Have you heard? GM is going to be the very first American auto mobile manufacturer to sell a vehicle in the US that is imported from China, that would be the Buick Envision.
Many would say that is not something to be proud of though.
In fact, there are plenty of articles that discuss the impending PR
nightmare that GM is marching towards. Looking at some of the circumstances one can understand why such opinions exist.
GM was bailed out by the American tax payers in 2008 during the financial crisis.
Many believe that the company owes an everlasting debt to the country now. It should go above and beyond to invest in the American worker, the American taxpayer, just like the government did for GM when it was in its time of need.
Furthermore, GM just finished signing a new labor agreement that had the effect of raising the company's labor costs in the US. Shortly after signing said agreement, GM announced that the Envision would be imported to the US from China.
Guess signing a new labor agreement that includes living wages doesn't work out so well if the company then just chooses to move production somewhere else where it's cheaper.
According to The Wall Street Journal, GM officials have said that this decision was made as a way to “fill a gap in the brand’s product line.” While this could be the case, their plan was made public only weeks after the union contract agreement. Whether this move was just bad timing or GM’s response to the new contract, there’s a big chance that this could bring bad PR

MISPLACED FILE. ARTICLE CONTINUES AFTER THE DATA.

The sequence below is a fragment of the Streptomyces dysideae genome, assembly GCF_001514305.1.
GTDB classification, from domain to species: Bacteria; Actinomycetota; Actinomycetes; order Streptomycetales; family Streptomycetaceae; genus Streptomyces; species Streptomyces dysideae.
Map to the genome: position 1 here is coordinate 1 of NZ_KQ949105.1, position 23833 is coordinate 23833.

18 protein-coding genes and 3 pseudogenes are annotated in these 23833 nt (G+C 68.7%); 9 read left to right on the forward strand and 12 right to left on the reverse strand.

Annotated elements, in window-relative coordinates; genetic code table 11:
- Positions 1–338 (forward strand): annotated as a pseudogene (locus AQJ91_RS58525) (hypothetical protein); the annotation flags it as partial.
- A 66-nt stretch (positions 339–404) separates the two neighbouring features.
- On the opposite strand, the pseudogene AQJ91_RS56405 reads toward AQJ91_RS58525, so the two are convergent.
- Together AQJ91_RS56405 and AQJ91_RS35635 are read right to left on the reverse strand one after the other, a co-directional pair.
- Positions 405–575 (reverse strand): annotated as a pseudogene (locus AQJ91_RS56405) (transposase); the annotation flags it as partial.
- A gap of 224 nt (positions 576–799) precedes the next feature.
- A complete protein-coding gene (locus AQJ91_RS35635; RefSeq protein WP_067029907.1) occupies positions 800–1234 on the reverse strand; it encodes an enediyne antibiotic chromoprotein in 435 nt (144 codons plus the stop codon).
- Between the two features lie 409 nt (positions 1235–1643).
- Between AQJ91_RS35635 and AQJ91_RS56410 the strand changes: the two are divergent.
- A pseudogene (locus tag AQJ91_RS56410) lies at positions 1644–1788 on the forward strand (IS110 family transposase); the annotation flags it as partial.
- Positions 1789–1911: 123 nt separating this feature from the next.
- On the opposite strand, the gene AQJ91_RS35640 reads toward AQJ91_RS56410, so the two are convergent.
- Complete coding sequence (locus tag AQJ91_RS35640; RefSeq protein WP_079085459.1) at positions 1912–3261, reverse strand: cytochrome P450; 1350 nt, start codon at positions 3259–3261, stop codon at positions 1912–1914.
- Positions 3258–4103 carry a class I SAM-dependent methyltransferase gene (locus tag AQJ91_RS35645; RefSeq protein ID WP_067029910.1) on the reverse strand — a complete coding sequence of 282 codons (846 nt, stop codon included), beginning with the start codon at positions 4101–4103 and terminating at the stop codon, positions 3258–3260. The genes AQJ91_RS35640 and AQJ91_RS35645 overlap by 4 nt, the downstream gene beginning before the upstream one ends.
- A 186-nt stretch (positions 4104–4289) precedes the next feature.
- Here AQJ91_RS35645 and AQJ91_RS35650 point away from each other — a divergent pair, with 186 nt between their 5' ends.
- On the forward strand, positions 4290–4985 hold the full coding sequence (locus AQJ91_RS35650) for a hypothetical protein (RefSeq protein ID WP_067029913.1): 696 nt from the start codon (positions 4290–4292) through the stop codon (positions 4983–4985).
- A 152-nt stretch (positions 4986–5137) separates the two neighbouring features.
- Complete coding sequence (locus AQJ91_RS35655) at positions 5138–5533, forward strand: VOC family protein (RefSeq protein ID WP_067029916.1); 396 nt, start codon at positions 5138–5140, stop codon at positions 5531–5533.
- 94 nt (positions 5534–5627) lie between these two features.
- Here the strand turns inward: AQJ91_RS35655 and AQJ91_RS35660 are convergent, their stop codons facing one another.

to the company in the near future.
I'm not convinced that this will be a big deal though. Auto journalists may spend some time discussing it, but the average car buyer doesn't really care where their car comes from, nor do they even care to enquire about where it is produced. Instead, they associate brands with America. "Ford? Must be American."
Furthermore, even factories in the US source parts from all over the world before the final assembly takes place.
For example, the Ford F-150 is assembled in Michigan and Missouri, but less than 75 % of the parts are actually sourced from the US. In actuality, the most American car you can buy right now
is the Toyota Camry, which is assembled in Georgetown, Ky.
The only way I think this will actually become an issue for GM is if Donald Trump decides to call them out on "shipping jobs overseas" publicly.
He has criticized Ford for similar practices during his campaign already.
Republican presidential candidate and billionaire Donald Trump threatened Ford Motor Co. with punitive taxes if the Dearborn automaker proceeds with a new $2.5 billion Mexican plant that will “take away thousands” of U.S. jobs.
I wouldn't put anything past the Trump, but unless he decides to bring particular attention to this issue, I just don't think the average car buyer will really take notice.